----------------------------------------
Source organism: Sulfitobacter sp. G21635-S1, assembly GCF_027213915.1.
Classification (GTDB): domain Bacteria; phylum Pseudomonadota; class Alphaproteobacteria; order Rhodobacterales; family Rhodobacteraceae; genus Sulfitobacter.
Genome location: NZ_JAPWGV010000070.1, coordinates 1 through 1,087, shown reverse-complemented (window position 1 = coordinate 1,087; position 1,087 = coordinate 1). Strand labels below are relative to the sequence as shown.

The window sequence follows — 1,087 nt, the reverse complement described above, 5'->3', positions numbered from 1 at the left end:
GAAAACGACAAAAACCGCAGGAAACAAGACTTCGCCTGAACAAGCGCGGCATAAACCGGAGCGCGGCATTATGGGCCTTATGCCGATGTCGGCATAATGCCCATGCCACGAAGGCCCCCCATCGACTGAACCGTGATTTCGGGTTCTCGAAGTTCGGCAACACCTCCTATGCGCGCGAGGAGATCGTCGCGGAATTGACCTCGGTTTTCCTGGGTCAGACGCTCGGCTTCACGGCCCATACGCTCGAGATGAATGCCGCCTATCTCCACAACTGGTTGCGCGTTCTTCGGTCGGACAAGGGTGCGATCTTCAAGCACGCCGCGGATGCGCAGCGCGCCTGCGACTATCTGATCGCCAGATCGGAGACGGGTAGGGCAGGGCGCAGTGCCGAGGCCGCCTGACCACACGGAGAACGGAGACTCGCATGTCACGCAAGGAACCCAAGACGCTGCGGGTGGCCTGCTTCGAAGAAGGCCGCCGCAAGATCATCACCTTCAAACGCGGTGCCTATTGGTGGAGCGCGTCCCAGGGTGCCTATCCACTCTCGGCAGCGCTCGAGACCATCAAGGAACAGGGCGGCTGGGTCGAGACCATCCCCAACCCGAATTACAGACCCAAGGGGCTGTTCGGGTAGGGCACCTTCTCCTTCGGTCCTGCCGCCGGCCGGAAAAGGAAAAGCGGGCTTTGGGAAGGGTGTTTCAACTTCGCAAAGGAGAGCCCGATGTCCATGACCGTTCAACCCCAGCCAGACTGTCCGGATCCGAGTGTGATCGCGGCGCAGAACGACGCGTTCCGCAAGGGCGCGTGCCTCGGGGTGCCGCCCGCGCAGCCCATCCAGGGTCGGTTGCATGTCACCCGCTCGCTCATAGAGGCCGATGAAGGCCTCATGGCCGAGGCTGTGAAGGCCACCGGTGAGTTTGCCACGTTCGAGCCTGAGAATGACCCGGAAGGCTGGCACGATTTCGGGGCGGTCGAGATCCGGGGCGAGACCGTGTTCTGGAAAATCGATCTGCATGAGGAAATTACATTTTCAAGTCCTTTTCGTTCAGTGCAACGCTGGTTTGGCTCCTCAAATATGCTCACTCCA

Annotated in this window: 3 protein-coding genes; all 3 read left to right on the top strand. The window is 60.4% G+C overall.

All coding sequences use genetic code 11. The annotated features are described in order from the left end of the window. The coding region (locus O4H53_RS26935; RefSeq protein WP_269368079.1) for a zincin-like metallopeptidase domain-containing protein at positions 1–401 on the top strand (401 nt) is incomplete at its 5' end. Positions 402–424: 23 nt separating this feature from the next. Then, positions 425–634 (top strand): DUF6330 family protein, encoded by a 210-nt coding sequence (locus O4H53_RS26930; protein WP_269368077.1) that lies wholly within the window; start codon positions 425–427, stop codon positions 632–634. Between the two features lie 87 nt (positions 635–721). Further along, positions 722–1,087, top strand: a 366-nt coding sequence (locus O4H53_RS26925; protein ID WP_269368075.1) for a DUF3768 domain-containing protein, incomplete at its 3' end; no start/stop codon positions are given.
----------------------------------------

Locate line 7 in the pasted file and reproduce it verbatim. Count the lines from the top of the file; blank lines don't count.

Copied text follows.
All coding sequences use genetic code 11. The annotated features are described in order from the left end of the window. The coding region (locus O4H53_RS26935; RefSeq protein WP_269368079.1) for a zincin-like metallopeptidase domain-containing protein at positions 1–401 on the top strand (401 nt) is incomplete at its 5' end. Positions 402–424: 23 nt separating this feature from the next. Then, positions 425–634 (top strand): DUF6330 family protein, encoded by a 210-nt coding sequence (locus O4H53_RS26930; protein WP_269368077.1) that lies wholly within the window; start codon positions 425–427, stop codon positions 632–634. Between the two features lie 87 nt (positions 635–721). Further along, positions 722–1,087, top strand: a 366-nt coding sequence (locus O4H53_RS26925; protein ID WP_269368075.1) for a DUF3768 domain-containing protein, incomplete at its 3' end; no start/stop codon positions are given.